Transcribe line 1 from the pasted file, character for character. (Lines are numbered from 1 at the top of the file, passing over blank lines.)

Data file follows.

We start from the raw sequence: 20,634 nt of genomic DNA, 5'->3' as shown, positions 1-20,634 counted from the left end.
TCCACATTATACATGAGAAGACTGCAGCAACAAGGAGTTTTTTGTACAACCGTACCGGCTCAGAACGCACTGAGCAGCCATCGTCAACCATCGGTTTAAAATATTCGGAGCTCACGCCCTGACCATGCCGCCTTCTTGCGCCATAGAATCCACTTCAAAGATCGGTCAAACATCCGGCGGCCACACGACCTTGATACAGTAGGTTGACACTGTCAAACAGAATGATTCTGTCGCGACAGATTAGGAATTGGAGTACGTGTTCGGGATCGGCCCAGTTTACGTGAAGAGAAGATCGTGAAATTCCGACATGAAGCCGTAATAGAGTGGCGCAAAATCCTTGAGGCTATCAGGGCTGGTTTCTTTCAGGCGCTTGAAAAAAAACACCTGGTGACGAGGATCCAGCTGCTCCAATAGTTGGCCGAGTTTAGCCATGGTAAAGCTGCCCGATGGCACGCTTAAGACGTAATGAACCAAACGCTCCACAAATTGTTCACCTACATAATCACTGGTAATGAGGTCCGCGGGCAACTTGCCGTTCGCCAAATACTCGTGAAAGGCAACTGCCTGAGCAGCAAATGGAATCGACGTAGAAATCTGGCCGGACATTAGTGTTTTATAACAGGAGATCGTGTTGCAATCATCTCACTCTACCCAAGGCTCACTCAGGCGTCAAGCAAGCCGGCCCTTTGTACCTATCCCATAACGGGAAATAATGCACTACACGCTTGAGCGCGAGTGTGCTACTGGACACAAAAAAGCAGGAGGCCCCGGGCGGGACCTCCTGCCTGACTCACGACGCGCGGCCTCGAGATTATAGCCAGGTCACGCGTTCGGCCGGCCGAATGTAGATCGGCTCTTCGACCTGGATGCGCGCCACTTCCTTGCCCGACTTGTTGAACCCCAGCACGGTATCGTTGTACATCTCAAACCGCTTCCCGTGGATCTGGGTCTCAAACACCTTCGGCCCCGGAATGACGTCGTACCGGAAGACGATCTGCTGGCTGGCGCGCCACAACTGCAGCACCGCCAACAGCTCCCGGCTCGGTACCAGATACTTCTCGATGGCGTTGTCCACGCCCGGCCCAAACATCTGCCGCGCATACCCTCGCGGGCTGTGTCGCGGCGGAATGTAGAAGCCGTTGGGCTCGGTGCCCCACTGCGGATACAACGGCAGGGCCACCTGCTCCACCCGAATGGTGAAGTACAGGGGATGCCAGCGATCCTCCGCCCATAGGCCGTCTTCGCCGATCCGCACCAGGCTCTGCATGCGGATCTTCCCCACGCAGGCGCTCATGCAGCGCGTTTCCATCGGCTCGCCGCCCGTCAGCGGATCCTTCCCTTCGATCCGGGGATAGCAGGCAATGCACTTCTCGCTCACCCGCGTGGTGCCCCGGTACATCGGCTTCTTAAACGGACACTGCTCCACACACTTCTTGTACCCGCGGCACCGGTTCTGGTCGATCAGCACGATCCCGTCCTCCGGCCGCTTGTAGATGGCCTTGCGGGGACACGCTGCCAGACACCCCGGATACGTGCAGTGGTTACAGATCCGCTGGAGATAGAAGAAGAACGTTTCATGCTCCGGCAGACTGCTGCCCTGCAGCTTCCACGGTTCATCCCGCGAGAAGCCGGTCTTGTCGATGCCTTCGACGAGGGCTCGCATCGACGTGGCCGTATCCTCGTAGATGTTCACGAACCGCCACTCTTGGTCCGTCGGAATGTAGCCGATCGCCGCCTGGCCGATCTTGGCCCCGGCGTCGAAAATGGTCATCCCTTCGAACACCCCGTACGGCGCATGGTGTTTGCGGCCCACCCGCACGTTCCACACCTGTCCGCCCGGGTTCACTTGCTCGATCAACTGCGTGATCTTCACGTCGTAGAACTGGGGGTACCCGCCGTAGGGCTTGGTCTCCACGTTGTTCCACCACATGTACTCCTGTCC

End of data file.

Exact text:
We start from the raw sequence: 20,634 nt of genomic DNA, 5'->3' as shown, positions 1-20,634 counted from the left end.